Last week, Dame Louise Casey published a detailed review into integration in the UK, a review commissioned by the then Prime Minister David Cameron in July 2015.
It was an important piece of work which acknowledged the opportunities and the challenges presented by mass migration and the impact it has had across the country in the last 25 years. The report found that although most people from different backgrounds generally wished to get on well together, a sense of community cohesion was not universal and that areas of the country could be characterised too easily as mono cultural ghettos and a result of endemic cultural, religious and economic issues.
This is not a new phenomenon: In 2001, in response to civil disorder in some northern towns, Professor Ted Cantle described the concept of “parallel lives” – where certain religious and ethnic groups weren’t able to or refused to integrate, were effectively excluded from mainstream society with fewer interactions with people from wider backgrounds and as such mistrust, prejudice and anxiety grows across the whole community. These problems manifest themselves especially, the report found, in the Pakistani heritage community and are marked by a failure to learn English, welfare dependency, the poorer treatment of women and outright misogyny and a more fundamental disregard or even repudiation of British values like freedom of speech, tolerance, equality between the sexes and basic civil rights like a right to work. They in turn give rise to poorer outcomes in those communities in education, employment and healthcare, which naturally also then leads to anger and resentment from those same communities, who are more likely to be on low incomes or benefits and unemployed. Places like Bradford, Burnley and Birmingham are facing these very acute challenges and need to deal with them. In short, failure to integrate and the resultant geographical, religious and cultural segregation is bad for the whole of society. Dame Louise costed this failure in respect of social and economic costs at £6billion a year.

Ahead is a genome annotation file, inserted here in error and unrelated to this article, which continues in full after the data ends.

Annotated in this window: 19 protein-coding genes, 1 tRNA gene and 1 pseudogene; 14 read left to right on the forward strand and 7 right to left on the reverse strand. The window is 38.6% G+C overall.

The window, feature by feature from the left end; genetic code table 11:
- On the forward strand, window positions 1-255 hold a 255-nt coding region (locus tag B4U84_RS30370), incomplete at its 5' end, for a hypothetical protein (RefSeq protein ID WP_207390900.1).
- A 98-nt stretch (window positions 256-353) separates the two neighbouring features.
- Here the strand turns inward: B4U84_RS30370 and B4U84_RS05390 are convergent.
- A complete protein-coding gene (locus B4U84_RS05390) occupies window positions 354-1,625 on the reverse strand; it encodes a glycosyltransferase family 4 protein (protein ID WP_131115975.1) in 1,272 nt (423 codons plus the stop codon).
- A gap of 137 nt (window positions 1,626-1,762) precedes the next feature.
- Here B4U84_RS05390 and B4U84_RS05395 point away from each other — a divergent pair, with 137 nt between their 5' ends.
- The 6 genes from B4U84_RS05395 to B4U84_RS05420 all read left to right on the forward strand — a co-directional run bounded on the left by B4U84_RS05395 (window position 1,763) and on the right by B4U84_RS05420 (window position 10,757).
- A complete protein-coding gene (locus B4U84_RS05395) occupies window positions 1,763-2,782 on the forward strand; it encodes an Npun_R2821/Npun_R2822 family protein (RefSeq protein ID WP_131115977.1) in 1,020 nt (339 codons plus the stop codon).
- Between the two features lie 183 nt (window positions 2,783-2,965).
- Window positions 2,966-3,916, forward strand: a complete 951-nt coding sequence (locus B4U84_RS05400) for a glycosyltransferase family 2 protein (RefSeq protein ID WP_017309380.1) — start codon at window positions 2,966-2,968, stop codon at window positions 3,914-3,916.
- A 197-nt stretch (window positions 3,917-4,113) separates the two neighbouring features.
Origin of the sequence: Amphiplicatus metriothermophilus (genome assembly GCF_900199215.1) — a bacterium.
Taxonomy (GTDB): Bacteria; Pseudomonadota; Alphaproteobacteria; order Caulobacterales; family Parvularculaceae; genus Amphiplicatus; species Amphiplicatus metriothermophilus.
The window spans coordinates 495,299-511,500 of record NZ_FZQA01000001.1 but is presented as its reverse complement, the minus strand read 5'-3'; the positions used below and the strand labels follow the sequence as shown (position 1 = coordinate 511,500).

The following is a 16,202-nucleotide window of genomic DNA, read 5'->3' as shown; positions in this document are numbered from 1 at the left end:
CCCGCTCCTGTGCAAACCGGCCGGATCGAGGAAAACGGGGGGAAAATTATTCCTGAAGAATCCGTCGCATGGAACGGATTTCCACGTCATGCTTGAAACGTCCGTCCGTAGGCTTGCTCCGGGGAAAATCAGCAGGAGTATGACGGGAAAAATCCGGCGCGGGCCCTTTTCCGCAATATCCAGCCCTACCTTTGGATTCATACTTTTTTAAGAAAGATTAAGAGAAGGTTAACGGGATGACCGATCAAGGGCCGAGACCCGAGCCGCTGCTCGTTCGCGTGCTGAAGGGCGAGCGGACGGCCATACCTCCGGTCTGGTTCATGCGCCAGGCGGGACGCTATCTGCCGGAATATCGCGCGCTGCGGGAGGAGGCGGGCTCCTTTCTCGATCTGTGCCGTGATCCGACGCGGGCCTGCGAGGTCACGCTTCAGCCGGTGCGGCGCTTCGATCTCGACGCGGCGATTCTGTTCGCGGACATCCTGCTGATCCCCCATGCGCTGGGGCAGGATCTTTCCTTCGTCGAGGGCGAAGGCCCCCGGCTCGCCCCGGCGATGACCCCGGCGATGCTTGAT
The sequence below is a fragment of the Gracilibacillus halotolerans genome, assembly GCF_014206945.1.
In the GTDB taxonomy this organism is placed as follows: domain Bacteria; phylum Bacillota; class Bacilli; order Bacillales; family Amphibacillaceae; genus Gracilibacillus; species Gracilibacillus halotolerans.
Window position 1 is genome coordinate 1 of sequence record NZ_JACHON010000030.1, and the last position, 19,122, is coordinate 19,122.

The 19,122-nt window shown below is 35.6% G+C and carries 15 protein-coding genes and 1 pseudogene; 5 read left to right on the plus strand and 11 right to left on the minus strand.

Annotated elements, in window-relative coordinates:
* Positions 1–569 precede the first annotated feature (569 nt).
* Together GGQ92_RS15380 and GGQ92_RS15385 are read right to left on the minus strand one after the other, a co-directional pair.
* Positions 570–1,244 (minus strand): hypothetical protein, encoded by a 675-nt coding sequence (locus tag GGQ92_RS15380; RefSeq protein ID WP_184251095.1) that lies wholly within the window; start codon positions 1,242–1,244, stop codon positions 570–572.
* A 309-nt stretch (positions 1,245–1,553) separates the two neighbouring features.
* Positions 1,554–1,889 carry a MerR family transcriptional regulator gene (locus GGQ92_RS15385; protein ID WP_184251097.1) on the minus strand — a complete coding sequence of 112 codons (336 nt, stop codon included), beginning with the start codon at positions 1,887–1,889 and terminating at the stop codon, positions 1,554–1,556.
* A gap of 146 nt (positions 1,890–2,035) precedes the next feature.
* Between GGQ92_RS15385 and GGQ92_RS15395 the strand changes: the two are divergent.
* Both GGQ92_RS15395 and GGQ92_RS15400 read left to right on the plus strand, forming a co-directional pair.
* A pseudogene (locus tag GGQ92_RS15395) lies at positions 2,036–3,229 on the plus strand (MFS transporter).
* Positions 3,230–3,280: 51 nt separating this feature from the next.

In Peterborough, we have (largely) avoided such errors: Although we have seen unprecedented immigration over the years from Pakistan we haven’t see some of the worst aspects that Louise Casey identified: religious intolerance, sharia courts, widespread misogyny and ghettoization have not happened here and indeed Muslim community leaders have been open and welcoming to others of different faiths and none and those outside their own communities.
That said, we have more to do: Manipulation of the postal votes system to coerce Pakistani women voters is still prevalent, too many youngsters start school not speaking English, because their mums and aunts who bring them up them don’t, we need to do more to avoid an overconcentration of one community alone in our schools and we need to make sure we don’t encourage segregation by using taxpayers’ money to pay for translation and interpretation services.
Louise Casey has produced a timely and vital fact-based document which reverses the politically correct tide of recent years which characterised any such comments as “racist”.
When all is said and done, it is in the interests of the whole country that we celebrate not just difference but the things that bring our society together. Our British values are a source of pride and we should celebrate them.